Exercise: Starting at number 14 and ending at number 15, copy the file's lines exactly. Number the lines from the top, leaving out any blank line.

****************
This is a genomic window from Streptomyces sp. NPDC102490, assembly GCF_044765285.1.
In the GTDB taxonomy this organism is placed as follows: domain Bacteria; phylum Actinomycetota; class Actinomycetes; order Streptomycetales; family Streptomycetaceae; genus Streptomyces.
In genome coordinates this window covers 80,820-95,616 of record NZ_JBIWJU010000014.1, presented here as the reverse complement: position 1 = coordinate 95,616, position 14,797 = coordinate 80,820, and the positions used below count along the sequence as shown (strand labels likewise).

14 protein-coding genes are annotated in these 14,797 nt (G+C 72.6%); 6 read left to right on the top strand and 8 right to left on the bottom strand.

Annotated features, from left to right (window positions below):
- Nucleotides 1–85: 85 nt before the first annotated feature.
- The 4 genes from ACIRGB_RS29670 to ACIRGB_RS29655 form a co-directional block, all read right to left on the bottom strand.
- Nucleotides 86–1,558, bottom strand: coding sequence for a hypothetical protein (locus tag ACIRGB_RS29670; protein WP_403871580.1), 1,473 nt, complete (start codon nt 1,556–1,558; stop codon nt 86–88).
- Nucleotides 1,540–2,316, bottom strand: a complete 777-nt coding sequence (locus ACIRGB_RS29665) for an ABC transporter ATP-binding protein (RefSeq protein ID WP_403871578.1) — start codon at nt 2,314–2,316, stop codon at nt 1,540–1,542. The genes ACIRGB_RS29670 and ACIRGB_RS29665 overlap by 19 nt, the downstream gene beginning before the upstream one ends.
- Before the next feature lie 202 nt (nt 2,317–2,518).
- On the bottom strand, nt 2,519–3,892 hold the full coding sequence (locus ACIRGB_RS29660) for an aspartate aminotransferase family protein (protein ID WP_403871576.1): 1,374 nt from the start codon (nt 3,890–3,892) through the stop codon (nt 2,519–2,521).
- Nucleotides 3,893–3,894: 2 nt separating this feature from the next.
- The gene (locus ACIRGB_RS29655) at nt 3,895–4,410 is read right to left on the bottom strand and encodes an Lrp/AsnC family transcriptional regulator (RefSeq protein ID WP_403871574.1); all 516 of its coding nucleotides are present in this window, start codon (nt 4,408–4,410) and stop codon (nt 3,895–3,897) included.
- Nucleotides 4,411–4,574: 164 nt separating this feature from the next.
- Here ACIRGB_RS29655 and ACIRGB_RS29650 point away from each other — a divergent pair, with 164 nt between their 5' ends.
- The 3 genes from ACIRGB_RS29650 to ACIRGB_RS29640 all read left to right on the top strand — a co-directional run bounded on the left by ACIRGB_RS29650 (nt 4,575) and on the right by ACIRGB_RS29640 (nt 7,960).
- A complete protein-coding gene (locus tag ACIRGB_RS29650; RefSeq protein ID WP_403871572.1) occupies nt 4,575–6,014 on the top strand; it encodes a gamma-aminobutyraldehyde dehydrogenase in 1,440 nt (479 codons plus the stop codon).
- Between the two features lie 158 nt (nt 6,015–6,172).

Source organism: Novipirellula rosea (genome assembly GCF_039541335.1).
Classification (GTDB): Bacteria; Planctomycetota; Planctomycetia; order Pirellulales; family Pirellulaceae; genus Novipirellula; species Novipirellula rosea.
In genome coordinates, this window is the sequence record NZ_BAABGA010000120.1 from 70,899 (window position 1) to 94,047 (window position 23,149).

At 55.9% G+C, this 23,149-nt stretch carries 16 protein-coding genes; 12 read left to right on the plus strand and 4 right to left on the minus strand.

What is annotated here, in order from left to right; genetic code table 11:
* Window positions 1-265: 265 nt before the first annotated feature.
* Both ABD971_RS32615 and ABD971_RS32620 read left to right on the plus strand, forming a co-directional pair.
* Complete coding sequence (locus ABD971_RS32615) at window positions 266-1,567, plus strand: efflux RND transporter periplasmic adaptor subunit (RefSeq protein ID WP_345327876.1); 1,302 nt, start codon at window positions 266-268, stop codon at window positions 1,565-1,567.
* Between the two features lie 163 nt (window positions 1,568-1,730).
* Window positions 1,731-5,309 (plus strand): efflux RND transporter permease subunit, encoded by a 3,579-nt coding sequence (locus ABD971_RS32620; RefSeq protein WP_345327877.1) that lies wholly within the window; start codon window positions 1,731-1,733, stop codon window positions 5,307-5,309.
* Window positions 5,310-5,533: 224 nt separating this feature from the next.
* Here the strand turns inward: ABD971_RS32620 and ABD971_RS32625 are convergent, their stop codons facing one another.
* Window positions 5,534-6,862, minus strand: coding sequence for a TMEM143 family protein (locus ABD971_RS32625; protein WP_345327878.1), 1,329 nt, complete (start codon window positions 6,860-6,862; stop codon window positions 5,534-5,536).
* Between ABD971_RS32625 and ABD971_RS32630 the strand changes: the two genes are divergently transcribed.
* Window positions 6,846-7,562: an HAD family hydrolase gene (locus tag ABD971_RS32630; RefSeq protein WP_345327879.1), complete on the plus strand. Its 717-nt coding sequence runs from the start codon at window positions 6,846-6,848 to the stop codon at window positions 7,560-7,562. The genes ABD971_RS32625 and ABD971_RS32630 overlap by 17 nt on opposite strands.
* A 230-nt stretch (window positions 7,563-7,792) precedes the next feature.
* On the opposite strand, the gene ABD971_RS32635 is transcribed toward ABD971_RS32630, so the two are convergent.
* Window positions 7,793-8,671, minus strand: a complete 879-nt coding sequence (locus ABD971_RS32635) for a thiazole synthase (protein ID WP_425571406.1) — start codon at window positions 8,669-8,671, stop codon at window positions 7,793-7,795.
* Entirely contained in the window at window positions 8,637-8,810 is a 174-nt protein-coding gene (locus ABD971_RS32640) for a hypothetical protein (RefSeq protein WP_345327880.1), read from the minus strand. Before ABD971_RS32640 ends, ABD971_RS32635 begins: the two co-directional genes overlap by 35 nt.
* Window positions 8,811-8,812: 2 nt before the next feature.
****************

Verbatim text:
- Nucleotides 4,411–4,574: 164 nt separating this feature from the next.
- Here ACIRGB_RS29655 and ACIRGB_RS29650 point away from each other — a divergent pair, with 164 nt between their 5' ends.